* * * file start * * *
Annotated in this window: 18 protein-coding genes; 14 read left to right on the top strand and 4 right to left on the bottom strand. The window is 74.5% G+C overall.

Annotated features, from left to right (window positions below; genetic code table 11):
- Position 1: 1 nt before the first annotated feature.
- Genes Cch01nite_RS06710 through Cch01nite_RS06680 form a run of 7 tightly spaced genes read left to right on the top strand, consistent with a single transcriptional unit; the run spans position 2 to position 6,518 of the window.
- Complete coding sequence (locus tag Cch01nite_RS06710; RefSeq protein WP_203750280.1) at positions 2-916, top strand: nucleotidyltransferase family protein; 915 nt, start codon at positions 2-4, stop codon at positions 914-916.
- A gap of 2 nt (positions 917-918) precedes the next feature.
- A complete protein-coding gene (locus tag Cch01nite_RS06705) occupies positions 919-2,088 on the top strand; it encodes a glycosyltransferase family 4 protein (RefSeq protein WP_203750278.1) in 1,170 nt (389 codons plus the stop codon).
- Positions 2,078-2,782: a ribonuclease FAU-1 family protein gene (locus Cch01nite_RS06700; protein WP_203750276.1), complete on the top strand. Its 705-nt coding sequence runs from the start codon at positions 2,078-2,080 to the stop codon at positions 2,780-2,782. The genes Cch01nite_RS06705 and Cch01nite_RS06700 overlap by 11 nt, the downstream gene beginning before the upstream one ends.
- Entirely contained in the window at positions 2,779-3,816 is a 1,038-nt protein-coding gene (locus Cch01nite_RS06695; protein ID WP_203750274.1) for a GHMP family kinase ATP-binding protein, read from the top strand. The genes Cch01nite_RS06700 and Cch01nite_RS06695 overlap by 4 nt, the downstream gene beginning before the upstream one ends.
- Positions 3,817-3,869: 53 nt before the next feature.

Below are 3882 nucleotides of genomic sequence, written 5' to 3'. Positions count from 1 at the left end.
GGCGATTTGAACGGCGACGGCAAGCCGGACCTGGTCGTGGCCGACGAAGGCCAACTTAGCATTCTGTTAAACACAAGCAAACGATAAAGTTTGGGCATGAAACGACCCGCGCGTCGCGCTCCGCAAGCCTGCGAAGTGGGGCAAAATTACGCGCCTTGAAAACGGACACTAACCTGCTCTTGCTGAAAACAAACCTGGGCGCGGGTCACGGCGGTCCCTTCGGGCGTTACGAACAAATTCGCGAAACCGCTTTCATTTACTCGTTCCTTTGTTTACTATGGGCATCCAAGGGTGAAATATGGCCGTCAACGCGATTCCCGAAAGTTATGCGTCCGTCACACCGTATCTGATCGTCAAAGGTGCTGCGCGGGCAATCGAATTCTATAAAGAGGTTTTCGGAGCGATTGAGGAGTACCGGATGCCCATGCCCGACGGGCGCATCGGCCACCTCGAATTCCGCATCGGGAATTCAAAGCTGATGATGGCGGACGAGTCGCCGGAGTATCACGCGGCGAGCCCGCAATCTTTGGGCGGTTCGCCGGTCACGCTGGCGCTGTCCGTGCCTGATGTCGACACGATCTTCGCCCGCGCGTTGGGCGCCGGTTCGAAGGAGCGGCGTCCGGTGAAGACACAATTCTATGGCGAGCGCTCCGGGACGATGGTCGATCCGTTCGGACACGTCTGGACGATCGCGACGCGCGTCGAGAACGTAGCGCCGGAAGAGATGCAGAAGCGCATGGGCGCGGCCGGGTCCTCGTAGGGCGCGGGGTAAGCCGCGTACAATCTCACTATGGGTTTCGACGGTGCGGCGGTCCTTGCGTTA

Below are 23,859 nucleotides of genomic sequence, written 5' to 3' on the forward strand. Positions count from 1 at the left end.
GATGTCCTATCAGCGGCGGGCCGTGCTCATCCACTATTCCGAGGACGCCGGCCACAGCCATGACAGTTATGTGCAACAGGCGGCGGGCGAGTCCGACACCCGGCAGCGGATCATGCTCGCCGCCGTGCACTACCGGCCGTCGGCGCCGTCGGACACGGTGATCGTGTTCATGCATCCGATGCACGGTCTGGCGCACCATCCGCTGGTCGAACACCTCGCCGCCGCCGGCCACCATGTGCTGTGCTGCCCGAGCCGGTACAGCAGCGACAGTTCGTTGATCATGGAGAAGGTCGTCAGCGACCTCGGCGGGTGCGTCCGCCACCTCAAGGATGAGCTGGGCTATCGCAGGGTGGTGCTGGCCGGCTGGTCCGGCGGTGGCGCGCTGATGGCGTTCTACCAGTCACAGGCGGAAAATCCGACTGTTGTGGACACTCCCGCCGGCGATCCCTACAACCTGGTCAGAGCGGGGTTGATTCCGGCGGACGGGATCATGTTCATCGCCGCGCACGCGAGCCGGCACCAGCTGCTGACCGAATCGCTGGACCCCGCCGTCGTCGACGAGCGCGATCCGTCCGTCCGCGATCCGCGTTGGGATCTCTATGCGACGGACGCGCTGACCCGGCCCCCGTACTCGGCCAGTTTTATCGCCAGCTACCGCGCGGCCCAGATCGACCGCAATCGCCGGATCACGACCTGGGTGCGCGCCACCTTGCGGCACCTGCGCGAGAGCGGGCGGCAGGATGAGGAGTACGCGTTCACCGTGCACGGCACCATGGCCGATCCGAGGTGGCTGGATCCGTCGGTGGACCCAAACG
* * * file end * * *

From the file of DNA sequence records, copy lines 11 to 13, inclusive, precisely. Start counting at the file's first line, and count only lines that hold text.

Below are 3882 nucleotides of genomic sequence, written 5' to 3'. Positions count from 1 at the left end.
GGCGATTTGAACGGCGACGGCAAGCCGGACCTGGTCGTGGCCGACGAAGGCCAACTTAGCATTCTGTTAAACACAAGCAAACGATAAAGTTTGGGCATGAAACGACCCGCGCGTCGCGCTCCGCAAGCCTGCGAAGTGGGGCAAAATTACGCGCCTTGAAAACGGACACTAACCTGCTCTTGCTGAAAACAAACCTGGGCGCGGGTCACGGCGGTCCCTTCGGGCGTTACGAACAAATTCGCGAAACCGCTTTCATTTACTCGTTCCTTTGTTTACTATGGGCATCCAAGGGTGAAATATGGCCGTCAACGCGATTCCCGAAAGTTATGCGTCCGTCACACCGTATCTGATCGTCAAAGGTGCTGCGCGGGCAATCGAATTCTATAAAGAGGTTTTCGGAGCGATTGAGGAGTACCGGATGCCCATGCCCGACGGGCGCATCGGCCACCTCGAATTCCGCATCGGGAATTCAAAGCTGATGATGGCGGACGAGTCGCCGGAGTATCACGCGGCGAGCCCGCAATCTTTGGGCGGTTCGCCGGTCACGCTGGCGCTGTCCGTGCCTGATGTCGACACGATCTTCGCCCGCGCGTTGGGCGCCGGTTCGAAGGAGCGGCGTCCGGTGAAGACACAATTCTATGGCGAGCGCTCCGGGACGATGGTCGATCCGTTCGGACACGTCTGGACGATCGCGACGCGCGTCGAGAACGTAGCGCCGGAAGAGATGCAGAAGCGCATGGGCGCGGCCGGGTCCTCGTAGGGCGCGGGGTAAGCCGCGTACAATCTCACTATGGGTTTCGACGGTGCGGCGGTCCTTGCGTTA

Below are 23,859 nucleotides of genomic sequence, written 5' to 3' on the forward strand. Positions count from 1 at the left end.